Adams Family Correspondence, volume 3



Card to John Adams Announcing the Birth of George Washington Lafayette, Paris, 1779 facing 212[unavailable]

Brief and formal as it may be, this document signalizes a relationship between the Adams and Lafayette families that was sustained over two full generations and for more than sixty years.

“Acceptez mon compliment, Monsieur le Marquis,” Mme. de Lafayette wrote from Passy to her husband in Paris on 24 December 1779, announcing the birth of her first and only son. “Il est très sincère, il est très vif. L'Amérique va illuminer et je soutiens que Paris devrait le faire aussi. Le nombre de ceux qui vous ressemblent est si petit qu'un accroissement de ce nombre est un bienfait public” (André Maurois, Adrienne ou la vie de Mme. de La Fayette, Paris, 1960, p. 107). This was her proud way of saying that, after bearing him two daughters (one of whom had died in infancy), she had now provided him with a son and heir.

The “Card” (announcement) must have been sent to Adams at his former quarters at the Hôtel de Valentinois in Passy to await his arrival. (Adams and his sons were still in La Coruña, about to set out for Paris.) The amanuensis who wrote it evidently had trouble with Adams' given name, possibly because of the current notoriety of Captain John Paul Jones; at any rate the new peace minister appears on the superscription as “Monsieur Jones Adams.” When he heard the news, John Adams wrote Abigail: “The Marquis has a son since his Arrival in Europe, whom he has named George, not from the King of Great Britain but his friend Washington” (letter of 28 February 1780, below; see a brief note there on the younger Lafayette's career).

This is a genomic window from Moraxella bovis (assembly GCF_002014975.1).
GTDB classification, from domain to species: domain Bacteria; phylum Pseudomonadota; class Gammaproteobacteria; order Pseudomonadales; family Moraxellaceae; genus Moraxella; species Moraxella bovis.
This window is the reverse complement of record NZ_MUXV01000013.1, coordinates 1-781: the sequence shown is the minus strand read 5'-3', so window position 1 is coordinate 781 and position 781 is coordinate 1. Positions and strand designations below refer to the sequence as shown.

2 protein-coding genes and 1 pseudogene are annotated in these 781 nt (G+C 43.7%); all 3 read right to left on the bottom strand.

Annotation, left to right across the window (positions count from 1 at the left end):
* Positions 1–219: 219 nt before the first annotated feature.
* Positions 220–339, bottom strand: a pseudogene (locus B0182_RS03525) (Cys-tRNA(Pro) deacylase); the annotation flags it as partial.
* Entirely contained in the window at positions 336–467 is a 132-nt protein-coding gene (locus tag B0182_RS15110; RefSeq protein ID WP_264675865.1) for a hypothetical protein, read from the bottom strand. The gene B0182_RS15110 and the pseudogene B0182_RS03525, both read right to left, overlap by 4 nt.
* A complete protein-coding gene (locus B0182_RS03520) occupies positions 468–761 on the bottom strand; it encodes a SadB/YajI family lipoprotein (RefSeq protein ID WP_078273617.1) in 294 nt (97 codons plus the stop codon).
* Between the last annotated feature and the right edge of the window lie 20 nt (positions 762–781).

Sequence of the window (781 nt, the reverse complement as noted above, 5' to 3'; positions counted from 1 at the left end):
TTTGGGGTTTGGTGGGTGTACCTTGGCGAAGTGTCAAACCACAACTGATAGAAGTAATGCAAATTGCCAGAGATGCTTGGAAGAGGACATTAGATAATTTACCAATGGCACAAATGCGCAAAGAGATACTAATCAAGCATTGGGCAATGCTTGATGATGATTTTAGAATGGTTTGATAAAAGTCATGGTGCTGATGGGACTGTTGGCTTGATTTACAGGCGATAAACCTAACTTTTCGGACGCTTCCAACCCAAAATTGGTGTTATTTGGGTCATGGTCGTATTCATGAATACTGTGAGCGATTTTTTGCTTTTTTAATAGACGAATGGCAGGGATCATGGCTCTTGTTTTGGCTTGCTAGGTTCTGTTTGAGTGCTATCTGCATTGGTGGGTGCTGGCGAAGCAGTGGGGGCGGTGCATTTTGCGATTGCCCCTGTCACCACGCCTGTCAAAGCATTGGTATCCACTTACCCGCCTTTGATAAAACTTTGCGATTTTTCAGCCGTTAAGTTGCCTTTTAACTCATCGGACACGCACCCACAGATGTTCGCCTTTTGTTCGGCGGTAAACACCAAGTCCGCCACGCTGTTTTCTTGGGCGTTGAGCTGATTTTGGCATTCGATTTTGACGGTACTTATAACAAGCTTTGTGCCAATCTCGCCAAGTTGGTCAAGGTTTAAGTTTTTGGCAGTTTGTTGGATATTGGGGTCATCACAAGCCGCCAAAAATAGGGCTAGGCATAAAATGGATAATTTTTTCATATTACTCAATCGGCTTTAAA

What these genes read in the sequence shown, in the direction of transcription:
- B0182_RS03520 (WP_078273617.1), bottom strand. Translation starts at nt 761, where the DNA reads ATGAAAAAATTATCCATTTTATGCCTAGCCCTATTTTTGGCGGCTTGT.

It was accordingly appropriate that Mme. de Lafayette sent George to America and placed him under President Washington's care during the imprisonment of the Marquis de Lafayette. This created a problem for the President because of the delicate diplomatic relations the United States had with the France of the Directoire, but he handled it with extreme tact and equal generosity, writing the boy's father at the end of the year and a half that George spent in his household that his conduct had “been exemplary in every point of view” and developing—as his letters to George consistently show—a genuine affection for him (Washington to Lafayette, 8 October 1797, The Writings of George Washington . . . 1745–1799, ed. John C. Fitzpatrick, Washington, 1931–1944, 36:40–41; see numerous other letters and references in same, vols. 34–37).

George Washington Lafayette attended his father on his triumphal tour of the United States in 1824–1825, renewing his acquaintance with members of the Adams family both in Quincy and in Washington, where President John Quincy Adams entertained the Nation's guest and his entourage at the White House just before their return to France. Later still, George Washington Lafayette, upon request, furnished materials for J. Q. Adams' impressive and widely reprinted Oration on the Life and Character of Gilbert Motier de Lafayette . . ., Washington, 1835, delivered xviibefore a joint session of Congress on the last day of 1834. See J. Q. Adams to G. W. Lafayette, 3 July 1834, and reply, 21 October 1834; both in Adams Papers. Correspondence on this and related subjects continued for some years thereafter.

From the original in the Adams Papers.